I think when you are truly stuck, when you have stood still in the same spot for too long, you throw a grenade in exactly the spot you were standing in, and jump, and pray.
It is the momentum of last resort.
“Certainly Speedboat makes no concession to any craving—vulgar or sophisticated—for an engrossing narrative. Furthermore, though concerned fleetingly with motivations, Speedboat avoids the sustained psychological rendering of character as rigorously as the novels of Robbe‐Grillet, but without attempting their quasi‐musical purity as linguistic constructs. The book does have an emotional impact—a strong one—but one that derives more from a painfully exact transcription of the life many of us lead than from the creation of a powerfully imagined fictional world. From almost any approach one chooses to take, Speedboat is a non‐novel.
Yet it is a very good book elegantly written, often funny, vivid in its presentation of the absurdities, the small and great horrors, the boobytraps with which our daily existence is strewn. Essentially it is a collage, an assemblage of tiny anecdotes, vignettes, overheard conversations, aphorisms and reflections. These bits and pieces—many of them the verbal equivalent of found objects—are shaped for us by the sensibility of a highly intelligent, vulnerable woman in her mid‐thirties—a woman whose name we barely know. She is revealed —fragmentarily—as an upper‐middleclass graduate of a progressive school and a good women’s college who has been variously a student in Paris (structural anthropology), a graduate student in England (linguistic philosophy?). a traveler to islands in the Mediterranean and the Caribbean, brownstone dweller, a writer of political speeches, a teacher in a dismal branch of the City University, a consumer of Valium, a reporter for a tabloid paper. Above all, a reporter. She has affairs with shadowy males named Aldo, Will and Jim; toward the end of the last section we learn that she is pregnant by Jim and that Jim is unaware of the fact.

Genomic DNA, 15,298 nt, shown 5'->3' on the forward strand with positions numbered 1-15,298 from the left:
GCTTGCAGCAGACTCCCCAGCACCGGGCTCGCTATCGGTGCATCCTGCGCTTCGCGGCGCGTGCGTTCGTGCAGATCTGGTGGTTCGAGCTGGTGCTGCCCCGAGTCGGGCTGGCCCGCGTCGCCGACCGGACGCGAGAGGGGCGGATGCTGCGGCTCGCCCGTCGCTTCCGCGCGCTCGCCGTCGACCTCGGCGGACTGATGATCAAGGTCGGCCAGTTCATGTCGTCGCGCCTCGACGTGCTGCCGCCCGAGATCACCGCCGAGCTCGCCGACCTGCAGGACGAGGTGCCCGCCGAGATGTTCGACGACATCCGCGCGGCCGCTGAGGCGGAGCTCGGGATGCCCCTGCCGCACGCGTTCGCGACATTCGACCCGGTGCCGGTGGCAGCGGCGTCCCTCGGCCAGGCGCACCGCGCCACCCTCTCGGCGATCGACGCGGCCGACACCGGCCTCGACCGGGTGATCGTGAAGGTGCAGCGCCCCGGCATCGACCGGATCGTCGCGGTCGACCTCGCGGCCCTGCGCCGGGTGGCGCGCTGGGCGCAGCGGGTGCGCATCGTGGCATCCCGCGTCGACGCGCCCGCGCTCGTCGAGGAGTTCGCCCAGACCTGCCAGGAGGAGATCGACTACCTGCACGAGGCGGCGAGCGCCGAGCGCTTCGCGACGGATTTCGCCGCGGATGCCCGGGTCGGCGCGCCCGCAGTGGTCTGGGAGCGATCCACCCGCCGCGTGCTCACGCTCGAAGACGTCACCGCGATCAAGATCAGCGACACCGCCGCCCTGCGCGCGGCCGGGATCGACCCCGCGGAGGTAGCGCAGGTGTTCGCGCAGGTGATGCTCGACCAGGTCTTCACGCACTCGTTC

But all this suggests more of a story than Speedboat really contains. The book’s compelling interest comes from the way the narrator reports and reflects upon the phenomena that fall within the range of her edgy and perplexed sensibility.
“It is the experience of living in New York—far more than the forays into Mississippi in the 1960’s, the Fulbright years in Europe, the escapes to sunny islands—that has had the greatest impact on the narrator and her particular set. Speedboat is a quintessentially ‘New York’ book with its radical‐chic parties, conversations with analysts, late‐hour excursions to Elaine’s, its encounters with rats, cabdrivers, earlymorning stealers of the neighbor’s Sunday Times, dubious loiterers, doorstep winos, glibly illiterate City University students and a girl who had to steal two blouses from Bloomingdale’s because she had no time to wait. Paranoia is a natural but rejected response to this existence.
“Though Miss Adler is a realist in miniature, the cumulative effect of her book is dizzyingly surrealistic—and to my mind the impact is far greater than the deliberate, though perfunctory, surrealism to which so many contemporary ‘serious’ novelists resort. In the presentation and analysis of her specimens Renate Adler is an exquisite craftsman. Her style is luminously exact, subtle in its rhythms, capable of both concrete immediacy and arresting generalizations.
“Unlike the products of the French New Novelists—or what Gore Vidal has recently called the ‘plastic fiction’ of their American disciples—Speedboat is neither boring nor dehumanized. Though paragraph by paragraph the book is entertaining and often brilliant, it can, because of its density and lack of narrative propulsion, have a clogging effect if subjected to too sustained a reading. For its maximum effect it should, I think, be read one section at a sitting, with frequent pauses for rereading. Perhaps the best advice for enjoying Speedboat was given 204 years ago by Samuel Johnson in defending the founder of the psychological novel, Samuel Richardson, against the charge of tediousness. ‘Why, Sir,’ said Johnson, ‘if you were to read Richardson for the story, your impatience would be so much fretted that you would hang yourself. But you must read him for the sentiment.’ Substitute ‘sensibility’ (that other key term of the 18th century) for ‘sentiment’ and there you have it.”